Well, on my earlier post about MP3.com’s relaunch plans, and the stratgeic direction the company wants to take, someone close to the company (who will remain unnamed) has send me some notes…some of it is speculation, so take it as such [Ed: I edited it a bit]:
1. CNET believes its content is a strategic differentiator, but does not like to pay for it. (Nowhere is this more true than News.com.) Like corporate computing white papers, music is “free”; so although there are possible complications with the labels, the free content does drive activity.
2. This activity, which CNET’s Shelby Bonnie like to call “engagement,” is a service that its Gamespot is offering to marketeers. On Gamespot, a vendor can get data showing how users click on news stories, reviews, features, video clips, etc about a certain game. Importantly, one can measure any changes by result of a marketing campaign. Since the head of GS is also heading up MP3.com (the division is now called Entertainment, I’m told), I’d imagine this will be ported.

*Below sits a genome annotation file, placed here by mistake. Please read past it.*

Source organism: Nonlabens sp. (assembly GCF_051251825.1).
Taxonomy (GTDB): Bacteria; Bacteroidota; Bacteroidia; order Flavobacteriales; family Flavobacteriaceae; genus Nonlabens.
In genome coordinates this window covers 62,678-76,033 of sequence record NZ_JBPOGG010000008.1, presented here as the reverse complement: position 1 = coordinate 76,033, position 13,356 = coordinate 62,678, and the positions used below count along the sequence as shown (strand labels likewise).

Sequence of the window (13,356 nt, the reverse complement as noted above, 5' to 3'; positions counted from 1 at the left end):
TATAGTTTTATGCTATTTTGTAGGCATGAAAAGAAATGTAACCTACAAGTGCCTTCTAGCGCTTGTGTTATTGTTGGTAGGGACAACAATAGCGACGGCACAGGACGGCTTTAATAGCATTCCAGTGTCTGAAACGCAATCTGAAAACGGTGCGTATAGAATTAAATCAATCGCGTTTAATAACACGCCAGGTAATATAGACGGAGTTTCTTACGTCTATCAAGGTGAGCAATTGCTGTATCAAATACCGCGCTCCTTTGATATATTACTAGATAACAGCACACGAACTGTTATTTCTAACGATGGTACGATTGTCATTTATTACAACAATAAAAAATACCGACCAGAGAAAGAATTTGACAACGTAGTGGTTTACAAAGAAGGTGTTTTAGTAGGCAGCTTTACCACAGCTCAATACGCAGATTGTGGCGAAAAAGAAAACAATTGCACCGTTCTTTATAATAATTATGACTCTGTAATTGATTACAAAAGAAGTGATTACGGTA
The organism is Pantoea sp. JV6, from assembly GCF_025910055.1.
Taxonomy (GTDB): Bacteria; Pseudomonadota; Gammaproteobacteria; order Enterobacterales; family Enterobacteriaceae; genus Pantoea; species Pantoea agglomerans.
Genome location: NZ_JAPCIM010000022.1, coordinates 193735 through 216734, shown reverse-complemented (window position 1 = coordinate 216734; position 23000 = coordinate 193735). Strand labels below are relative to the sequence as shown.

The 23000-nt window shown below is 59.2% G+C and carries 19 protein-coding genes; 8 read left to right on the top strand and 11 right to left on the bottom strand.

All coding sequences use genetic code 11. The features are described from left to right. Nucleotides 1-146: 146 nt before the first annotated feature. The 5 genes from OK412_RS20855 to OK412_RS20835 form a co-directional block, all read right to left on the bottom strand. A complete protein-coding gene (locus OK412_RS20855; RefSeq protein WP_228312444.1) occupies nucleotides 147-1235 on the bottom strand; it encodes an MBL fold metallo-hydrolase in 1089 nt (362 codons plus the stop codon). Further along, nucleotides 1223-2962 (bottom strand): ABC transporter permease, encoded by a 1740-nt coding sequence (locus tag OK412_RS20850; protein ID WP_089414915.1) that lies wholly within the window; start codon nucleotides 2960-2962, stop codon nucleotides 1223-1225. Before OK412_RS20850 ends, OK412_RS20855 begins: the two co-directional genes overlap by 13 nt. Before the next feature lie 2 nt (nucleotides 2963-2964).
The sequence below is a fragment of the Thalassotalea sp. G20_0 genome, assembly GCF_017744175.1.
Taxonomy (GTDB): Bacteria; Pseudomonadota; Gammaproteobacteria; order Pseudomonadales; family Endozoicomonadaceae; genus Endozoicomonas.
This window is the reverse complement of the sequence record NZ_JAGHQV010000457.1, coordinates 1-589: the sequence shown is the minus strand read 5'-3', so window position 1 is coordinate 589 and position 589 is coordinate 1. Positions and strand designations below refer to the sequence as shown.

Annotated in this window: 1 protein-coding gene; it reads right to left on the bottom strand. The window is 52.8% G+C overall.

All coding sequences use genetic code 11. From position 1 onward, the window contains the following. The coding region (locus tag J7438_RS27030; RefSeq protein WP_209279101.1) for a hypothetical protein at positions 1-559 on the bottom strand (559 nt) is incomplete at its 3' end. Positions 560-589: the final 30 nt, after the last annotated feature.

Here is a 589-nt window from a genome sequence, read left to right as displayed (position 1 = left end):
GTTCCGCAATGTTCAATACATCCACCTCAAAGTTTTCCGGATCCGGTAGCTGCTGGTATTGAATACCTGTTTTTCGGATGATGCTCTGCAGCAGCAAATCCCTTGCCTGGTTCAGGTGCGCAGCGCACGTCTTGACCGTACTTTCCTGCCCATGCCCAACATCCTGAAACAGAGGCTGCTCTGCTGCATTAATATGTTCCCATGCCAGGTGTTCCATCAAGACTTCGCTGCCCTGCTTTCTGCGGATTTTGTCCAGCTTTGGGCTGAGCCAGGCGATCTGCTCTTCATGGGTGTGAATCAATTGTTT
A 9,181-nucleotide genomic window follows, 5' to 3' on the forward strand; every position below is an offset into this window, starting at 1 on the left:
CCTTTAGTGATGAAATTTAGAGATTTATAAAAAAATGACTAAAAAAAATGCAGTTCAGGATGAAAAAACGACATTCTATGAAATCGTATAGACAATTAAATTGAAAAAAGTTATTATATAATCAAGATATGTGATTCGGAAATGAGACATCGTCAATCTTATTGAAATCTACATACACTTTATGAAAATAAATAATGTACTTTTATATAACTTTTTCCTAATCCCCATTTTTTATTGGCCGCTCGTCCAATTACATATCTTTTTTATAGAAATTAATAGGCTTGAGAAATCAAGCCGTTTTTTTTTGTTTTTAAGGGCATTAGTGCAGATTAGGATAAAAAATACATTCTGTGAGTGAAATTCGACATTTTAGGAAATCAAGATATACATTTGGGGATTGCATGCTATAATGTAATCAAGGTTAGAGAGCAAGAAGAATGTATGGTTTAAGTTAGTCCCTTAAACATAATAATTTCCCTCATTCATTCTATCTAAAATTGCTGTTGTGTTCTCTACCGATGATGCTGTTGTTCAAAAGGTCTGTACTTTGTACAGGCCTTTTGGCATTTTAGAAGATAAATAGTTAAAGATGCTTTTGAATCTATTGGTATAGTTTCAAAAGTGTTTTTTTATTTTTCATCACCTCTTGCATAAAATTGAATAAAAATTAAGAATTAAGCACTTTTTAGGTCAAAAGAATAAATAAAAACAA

3. As you guessed, CNET probably will also use activity to drive “leads” — users clicking through to third-party sites to purchase hardware (eg, MP3 players) or perhaps even sanctioned music sales (a la Apple).
The site may also drive use of the home networking section on CNET. Consumer electronics is of many of CNET’s paying advertisers.